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Residential rehab means that you receive help for drug or alcohol addiction within a center, where you stay for the duration of your treatment. This is different from outpatient services, where you will receive the same treatment, but less intensively so as you can return home at the end of your treatment. Usually, inpatient treatment is seen as more effective, because it removes you from the environment that enabled your drug use in the first place. But what are some of the things you can expect?

What to Expect as a Patient

One of the things you will learn during rehab is how important it is to have the support of your family and friends. However, during treatment, your contact with them will actually be very limited. This is done so that you can focus on your immediate recovery. Any contact you will have with your family will generally be during family therapy. Your therapist will determine if and when you can have visitation, and this is done based on your particular needs. You do have to be honest about how your own preferences for visiting frequency and times.

What to Expect as a Family

If you have a loved ones who have gone into residential rehab, they are working very hard at recovery. This process is draining, and they are likely to feel low. They will look out for visits from you, and it is important that you support them by attending these. Let them know that you are there for them, listen to their concerns, and be emphatic when they tell you it is difficult. Your visits will serve as a reminder that they are doing this for a reason, giving them the strength to go on.

How Much Does Residential Rehab Cost?

The cost of rehab is an important factor to consider. However, the fact that it is expensive should not deter you from seeking treatment. There is financial assistance out there through your insurance carrier, grants, banks, and the centers themselves. Additionally, you need to consider the cost of not going to rehab.

For instance, if you are charged with drug possession, you will need a lawyer, which usually costs between $2,000 and $30,000, depending on how serious your charge is. Plus, you will need to pay the hourly rate for your lawyer, which is generally around $250. Then, there are the court fees, the witness fees, and so on. Around 77% of people with drug charges are repeat offenders, which means the overall cost becomes even higher.

Then, there is the fact that supporting your drug habit is expensive. Looking at marijuana, one of the more “affordable” drugs out there, you are likely to spend around $3,650 per year as an average user. Looking at heroin, your yearly cost is likely to be around $55,115. This would be enough to cover two months in a luxury rehab facility with a private room, comfortable bed linen, four star chefs, and complimentary therapy such as equine therapy and yoga. That is a bit of perspective.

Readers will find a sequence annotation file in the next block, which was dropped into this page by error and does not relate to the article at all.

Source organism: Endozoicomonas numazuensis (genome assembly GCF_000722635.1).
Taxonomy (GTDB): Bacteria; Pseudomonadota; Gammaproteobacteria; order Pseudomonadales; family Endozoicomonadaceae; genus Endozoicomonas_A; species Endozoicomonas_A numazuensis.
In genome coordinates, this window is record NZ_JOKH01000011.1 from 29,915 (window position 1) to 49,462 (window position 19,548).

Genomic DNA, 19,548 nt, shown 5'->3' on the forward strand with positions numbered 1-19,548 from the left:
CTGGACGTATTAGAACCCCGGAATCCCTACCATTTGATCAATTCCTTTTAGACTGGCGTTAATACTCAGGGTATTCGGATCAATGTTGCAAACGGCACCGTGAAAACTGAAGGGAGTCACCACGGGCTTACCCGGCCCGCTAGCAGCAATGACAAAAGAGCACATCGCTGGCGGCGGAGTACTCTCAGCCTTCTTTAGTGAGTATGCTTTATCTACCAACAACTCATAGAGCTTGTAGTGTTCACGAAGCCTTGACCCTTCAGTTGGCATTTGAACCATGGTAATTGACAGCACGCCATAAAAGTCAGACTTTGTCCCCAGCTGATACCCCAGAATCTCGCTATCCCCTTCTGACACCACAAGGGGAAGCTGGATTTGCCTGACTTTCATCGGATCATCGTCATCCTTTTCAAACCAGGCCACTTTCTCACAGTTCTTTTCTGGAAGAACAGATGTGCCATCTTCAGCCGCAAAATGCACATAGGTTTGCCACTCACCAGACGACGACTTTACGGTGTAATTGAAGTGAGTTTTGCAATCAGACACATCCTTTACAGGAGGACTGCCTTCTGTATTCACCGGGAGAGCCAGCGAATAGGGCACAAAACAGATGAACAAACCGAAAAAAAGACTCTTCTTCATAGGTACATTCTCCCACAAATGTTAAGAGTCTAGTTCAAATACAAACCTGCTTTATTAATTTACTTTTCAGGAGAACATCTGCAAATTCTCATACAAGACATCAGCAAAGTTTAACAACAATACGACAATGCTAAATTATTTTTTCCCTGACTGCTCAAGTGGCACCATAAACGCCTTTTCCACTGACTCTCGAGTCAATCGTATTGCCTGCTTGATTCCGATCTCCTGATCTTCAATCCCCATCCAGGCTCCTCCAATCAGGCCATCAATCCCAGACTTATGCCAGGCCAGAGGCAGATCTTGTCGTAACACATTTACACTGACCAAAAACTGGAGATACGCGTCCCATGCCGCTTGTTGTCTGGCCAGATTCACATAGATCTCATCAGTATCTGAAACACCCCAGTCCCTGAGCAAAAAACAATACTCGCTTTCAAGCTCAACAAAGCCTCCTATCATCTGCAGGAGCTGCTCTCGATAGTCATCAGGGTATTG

You also have to consider the financial losses you will experience by not going to rehab. When you are addicted, you are no longer able to access certain opportunities. This is particularly true if you are incarcerated, when you become unable to support your family. Plus, once you are released, you will find it more difficult to find satisfying employment. You may even have your freedoms limited once you leave jail as part of your probation conditions. In Florida, for instance, you cannot drive a car for a year after conviction, which means you may struggle to get to work and enjoy other liberties.

The biggest cost of all, however, is one for which you cannot place an amount: the emotional cost. Your behavior affects you, enabling you to become selfish and irrational. This means that you tend to hurt the people who care about you the most. You may be unfaithful, steal, and lie, all common behaviors in addicted individuals. As a consequence, your family can be torn apart. Your loved ones may feel distressed and guilty, blaming themselves. Your entire community is, in fact, affected by your behavior and you simply cannot put a price on that.

If you were to look at the cost of rehab on its own, then it may indeed seem costly. However, what matters is the value for money that you get. And since the Affordable Care Act was implemented, all insurance companies must cover at least some of the cost of treatment and rehab. Simply speak to the rehab facility you are considering and ask them about the cost, whether they accept your insurance carrier, and how you can cover any costs that aren’t paid for by your insurance.

What Does a Day in Residential Rehab Look Like?

Every treatment will have its own schedule, and this is often made up depending on your personal needs as well. However, you can expect something like the following:

  • Wake up around 7am
  • Breakfast at 7.30am
  • Chores and morning medication at 8.15am
  • Daily goals and group goals meeting at 9.20am
  • Primary caseload group at 10am
  • Lunch with your personal therapist at 12pm
  • Wellness and nutrition group at 1.15pm
  • Back to Basics therapy at 2.45pm
  • Recreation time and gym at 4pm
  • Dinner at 5pm
  • Reflection time at 6pm
  • Alcoholics Anonymous or Narcotics Anonymous meeting at 7pm
  • Bedtime at 10pm

Is Residential Rehab for Me?

If you are ready to admit that you need help, or if you are court ordered to get help, it is time to start the process. You should never wait, because the longer you wait, the deeper you will fall in the grips of addiction. Yes, you have to take the time to research your options, but you should no longer delay it. In fact, you only need to take four more steps:

  1. Speak to the facility. Phone them or email me and have a telephone screening to see if they can help you.
  2. Check if your insurance provider will cover your treatment and how much.
  3. Speak with doctors and therapists to develop your treatment plan.
  4. Set a date for rehab, and then go.